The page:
How to Make Your Procrastination Productive

Productive procrastination might sound like an oxymoron, but with the right approach you can make those unfocused hours work for you.

We all have off days. There are times when our minds are intent on focusing on just about anything that’s not the main item on our to do list. If you’re stuck in one of those periods where your brain just will not listen to reason and face the task you need to tackle, think strategically about how you can still get something accomplished during your distracted state.

1. Switch to one of the lower energy items on your to do list.

It’s rare that everything you need to get done requires the same amount of mental energy. Maybe you have some accounting you’ve been neglecting, or a spreadsheet of contacts you’ve been working on filling in. If there’s something you can work on that requires less active thought than the main work you have to do that day, focus on it first. Once you’ve actually gotten something else done, you might find that your mind is more prepared for the larger tasks you weren’t previously up for.

2. Spend that time on research and social networking.

You can always be learning more, regardless of what kind of work you do. If you spend a little time on your favorite business blogs, or interacting with professional contacts on your social networks, you can do something useful that actually feels a little like procrastination. Just don’t let yourself get stuck on Twitter or Facebook focusing on things that don’t relate to your work. Set a timer to let you know when it’s time to switch back over to other forms of work.

3. Find a way to get started on that intimidating, looming task without diving right in.

Maybe you’re trying to write an article and instead are stuck staring at a blank page. Stop unsuccessfully trying to get that intro paragraph down and focus instead on working up an outline, or just writing down some sloppy, brainstormed ideas to get the juices flowing. Often the biggest barrier to getting started is the sense of just how much you have to do. If you can find a way to ease into starting, you can overcome the main psychological barrier keeping that page blank.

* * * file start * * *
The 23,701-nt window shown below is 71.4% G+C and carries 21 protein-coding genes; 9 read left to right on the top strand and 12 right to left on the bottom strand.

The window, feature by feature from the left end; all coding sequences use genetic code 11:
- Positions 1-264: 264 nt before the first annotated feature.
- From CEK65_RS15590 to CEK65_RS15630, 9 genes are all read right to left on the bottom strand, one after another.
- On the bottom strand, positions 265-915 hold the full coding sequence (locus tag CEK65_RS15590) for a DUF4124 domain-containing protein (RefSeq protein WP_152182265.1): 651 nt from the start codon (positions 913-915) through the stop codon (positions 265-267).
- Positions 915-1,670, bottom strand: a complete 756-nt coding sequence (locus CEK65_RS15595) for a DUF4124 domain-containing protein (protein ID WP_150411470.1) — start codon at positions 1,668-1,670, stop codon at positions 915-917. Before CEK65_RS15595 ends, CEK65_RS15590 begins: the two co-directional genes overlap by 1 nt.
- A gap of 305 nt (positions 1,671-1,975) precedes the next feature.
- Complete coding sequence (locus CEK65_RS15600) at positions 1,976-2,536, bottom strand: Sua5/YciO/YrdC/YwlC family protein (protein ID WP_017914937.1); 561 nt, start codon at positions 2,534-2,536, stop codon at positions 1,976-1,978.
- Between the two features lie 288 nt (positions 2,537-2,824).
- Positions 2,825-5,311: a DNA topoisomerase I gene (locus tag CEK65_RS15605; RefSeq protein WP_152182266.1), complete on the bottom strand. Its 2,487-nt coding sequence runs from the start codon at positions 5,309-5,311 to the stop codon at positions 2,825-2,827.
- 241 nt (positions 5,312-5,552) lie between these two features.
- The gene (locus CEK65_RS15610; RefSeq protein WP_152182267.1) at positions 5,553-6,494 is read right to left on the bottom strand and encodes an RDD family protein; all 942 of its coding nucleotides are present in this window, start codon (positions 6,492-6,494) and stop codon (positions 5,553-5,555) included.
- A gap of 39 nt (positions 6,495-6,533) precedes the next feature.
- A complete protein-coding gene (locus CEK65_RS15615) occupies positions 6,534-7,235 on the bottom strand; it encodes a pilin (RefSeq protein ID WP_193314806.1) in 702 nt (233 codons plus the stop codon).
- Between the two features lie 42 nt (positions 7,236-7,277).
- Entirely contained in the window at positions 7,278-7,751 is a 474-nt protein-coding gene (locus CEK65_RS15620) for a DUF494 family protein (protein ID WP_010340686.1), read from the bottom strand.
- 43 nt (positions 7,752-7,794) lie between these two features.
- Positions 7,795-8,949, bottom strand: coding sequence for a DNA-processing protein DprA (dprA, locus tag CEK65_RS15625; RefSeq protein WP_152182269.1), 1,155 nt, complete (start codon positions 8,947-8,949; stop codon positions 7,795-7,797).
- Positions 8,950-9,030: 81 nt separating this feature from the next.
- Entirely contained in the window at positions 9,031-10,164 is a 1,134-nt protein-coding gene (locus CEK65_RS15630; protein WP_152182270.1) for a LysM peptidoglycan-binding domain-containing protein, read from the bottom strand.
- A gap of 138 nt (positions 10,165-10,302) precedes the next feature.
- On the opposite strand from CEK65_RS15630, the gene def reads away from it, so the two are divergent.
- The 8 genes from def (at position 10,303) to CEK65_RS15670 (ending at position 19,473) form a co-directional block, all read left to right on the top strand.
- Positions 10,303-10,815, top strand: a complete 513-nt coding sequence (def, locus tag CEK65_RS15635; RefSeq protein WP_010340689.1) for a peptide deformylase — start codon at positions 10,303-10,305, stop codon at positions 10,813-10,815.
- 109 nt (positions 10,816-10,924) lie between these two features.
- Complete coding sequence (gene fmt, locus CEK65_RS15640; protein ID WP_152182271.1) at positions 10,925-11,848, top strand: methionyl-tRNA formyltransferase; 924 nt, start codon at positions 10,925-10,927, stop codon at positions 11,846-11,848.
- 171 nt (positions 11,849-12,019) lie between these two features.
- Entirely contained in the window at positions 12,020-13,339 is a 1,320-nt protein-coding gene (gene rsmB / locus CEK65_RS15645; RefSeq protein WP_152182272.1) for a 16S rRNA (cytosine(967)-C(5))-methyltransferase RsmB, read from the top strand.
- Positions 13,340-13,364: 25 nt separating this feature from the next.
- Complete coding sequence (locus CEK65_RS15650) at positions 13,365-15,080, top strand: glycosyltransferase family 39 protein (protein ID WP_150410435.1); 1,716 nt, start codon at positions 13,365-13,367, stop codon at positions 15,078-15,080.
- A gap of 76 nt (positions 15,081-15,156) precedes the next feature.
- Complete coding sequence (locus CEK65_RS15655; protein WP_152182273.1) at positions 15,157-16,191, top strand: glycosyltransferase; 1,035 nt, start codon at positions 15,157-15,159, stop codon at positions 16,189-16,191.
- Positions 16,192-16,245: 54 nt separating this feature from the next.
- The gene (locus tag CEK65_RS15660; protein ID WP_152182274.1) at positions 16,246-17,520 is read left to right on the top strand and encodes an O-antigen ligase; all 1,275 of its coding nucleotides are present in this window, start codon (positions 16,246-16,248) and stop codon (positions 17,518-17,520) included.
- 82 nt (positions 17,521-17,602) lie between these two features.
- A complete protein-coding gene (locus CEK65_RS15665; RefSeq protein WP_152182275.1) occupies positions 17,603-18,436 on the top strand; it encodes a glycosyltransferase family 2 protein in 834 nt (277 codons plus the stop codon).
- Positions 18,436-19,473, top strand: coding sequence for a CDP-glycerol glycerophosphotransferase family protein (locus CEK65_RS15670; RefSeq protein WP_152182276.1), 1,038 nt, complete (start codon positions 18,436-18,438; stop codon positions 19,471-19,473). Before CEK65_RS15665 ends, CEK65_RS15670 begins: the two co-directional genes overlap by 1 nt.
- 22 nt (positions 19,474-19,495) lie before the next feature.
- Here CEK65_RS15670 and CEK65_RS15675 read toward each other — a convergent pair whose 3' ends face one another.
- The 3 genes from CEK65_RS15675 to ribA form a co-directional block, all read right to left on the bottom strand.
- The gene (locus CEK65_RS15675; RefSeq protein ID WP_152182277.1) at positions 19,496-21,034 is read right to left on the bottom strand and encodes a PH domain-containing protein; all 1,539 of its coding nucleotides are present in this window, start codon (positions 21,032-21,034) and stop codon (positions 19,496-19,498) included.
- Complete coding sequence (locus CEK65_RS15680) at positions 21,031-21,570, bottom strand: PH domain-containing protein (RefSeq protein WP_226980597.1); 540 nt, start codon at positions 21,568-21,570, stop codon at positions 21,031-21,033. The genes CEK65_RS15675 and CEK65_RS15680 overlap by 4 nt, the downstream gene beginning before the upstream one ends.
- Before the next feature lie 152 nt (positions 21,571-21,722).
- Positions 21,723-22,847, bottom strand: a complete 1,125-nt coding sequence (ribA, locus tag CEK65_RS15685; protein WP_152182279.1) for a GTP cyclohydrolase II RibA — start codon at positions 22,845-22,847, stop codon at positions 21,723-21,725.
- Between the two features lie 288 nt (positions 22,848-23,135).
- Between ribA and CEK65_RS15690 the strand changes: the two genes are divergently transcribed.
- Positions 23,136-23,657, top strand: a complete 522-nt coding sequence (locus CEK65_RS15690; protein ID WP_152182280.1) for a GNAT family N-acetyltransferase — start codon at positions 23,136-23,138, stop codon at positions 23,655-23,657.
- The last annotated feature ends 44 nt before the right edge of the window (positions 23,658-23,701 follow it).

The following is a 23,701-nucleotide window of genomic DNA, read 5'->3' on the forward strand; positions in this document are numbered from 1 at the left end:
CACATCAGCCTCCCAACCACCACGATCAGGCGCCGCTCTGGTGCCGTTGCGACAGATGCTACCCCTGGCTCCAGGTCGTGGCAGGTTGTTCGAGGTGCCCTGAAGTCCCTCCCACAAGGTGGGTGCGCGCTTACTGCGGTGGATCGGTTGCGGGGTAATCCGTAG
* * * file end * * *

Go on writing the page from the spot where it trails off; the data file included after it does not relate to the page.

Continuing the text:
4. Plan your days to get the most out of your active hours.

Sometimes we have off days, but most people also have certain times in each day that they’re less mentally alert. For me, it’s usually the hour or so after I eat lunch. Maybe for you, it’s the beginning of the day when you’re still waking up, or late afternoon when you’re just itching to be done. Pay attention to your work habits and, once you’ve identified your weak period, leave some of those lower-energy work items to focus on at that time.

5. Take a break to let yourself think.

If I’m overwhelmed by a project, facing it directly doesn’t necessarily work. To think more clearly about it and how to best approach it, I need to walk away for a little while. Whether that’s a literal walk, a long bath, or spending a little time cooking or cleaning, I’ll often find that by spending my time doing something that leaves room to think, I’ll come back to work with a better plan for accomplishing what I need to.

Content Overload: Making the Excess of Available Knowledge Work for You

We live in an age of content overload. There’s so much to do. Keeping up with ever changing industries and technological tools is a continual challenge; not to mention all the resources for entertainment and learning outside of your professional field.

Currently, I have:

  • Close to 50 blogs bookmarked
  • Hundreds of movies in my Netflix queue
  • A long list of books in my Amazon wish list (as well as those on my bookshelf I haven’t gotten to yet)
  • A sizeable list of tv shows I hope to view in their entirety in the near future
  • Hundreds of podcasts downloaded I haven’t yet listened to
    …and, of course,
  • A to do list of a variety professional intentions that’s always growing even as I work my way through it
  • I bet you could create a similar list to this.I’m fully cognizant of the privileged position I’m in historically to be able to complain of having just too much quality content at my fingertips. Even so, it does feel like a problem at times. There are so many distractions and technology is developing creative new ways to distract us further all the time.


On the other hand, technology is also creating tools to help us organize and prioritize our various lists and tasks. I wrote recently about my feelings on movie queues and wish lists, but there are also tools readily available for managing a to do list; RSS feeds to help us scan blog headlines and thus prioritize which to read fully; and, personalized ratings systems to help us weed out entertainment that’s likely not worth our time.

There’s also the wisdom of just accepting that we’re simply not going to get to all of it. That nagging to do list is going to continue to keep me from many of those movies, books and tv shows and that’s ok. I don’t seek out great stories so I can check them off a list when I complete them, I do it so I can enjoy them in the moment. My life really won’t be the poorer if I forgo that blog post about a stranger’s trip to Argentina in order to read one that teaches me something new about link building.

We’re all lucky because we get to be choosy. The content overload that occasionally feels like a curse, always reminding us of what we haven’t done yet, is really one of the great privileges of our age. Enjoy it.